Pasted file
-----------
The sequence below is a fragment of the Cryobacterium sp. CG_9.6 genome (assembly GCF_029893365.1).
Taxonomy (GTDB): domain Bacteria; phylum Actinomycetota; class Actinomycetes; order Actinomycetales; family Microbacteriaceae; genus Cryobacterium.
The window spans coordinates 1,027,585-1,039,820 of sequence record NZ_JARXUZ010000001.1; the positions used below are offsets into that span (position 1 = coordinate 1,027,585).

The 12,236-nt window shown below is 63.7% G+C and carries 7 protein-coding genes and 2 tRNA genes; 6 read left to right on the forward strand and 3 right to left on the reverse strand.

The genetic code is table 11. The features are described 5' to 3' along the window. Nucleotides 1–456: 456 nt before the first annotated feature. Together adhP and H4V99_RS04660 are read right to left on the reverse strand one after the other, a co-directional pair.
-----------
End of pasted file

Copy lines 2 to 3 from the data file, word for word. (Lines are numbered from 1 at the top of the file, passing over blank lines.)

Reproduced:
Taxonomy (GTDB): domain Bacteria; phylum Actinomycetota; class Actinomycetes; order Actinomycetales; family Microbacteriaceae; genus Cryobacterium.
The window spans coordinates 1,027,585-1,039,820 of sequence record NZ_JARXUZ010000001.1; the positions used below are offsets into that span (position 1 = coordinate 1,027,585).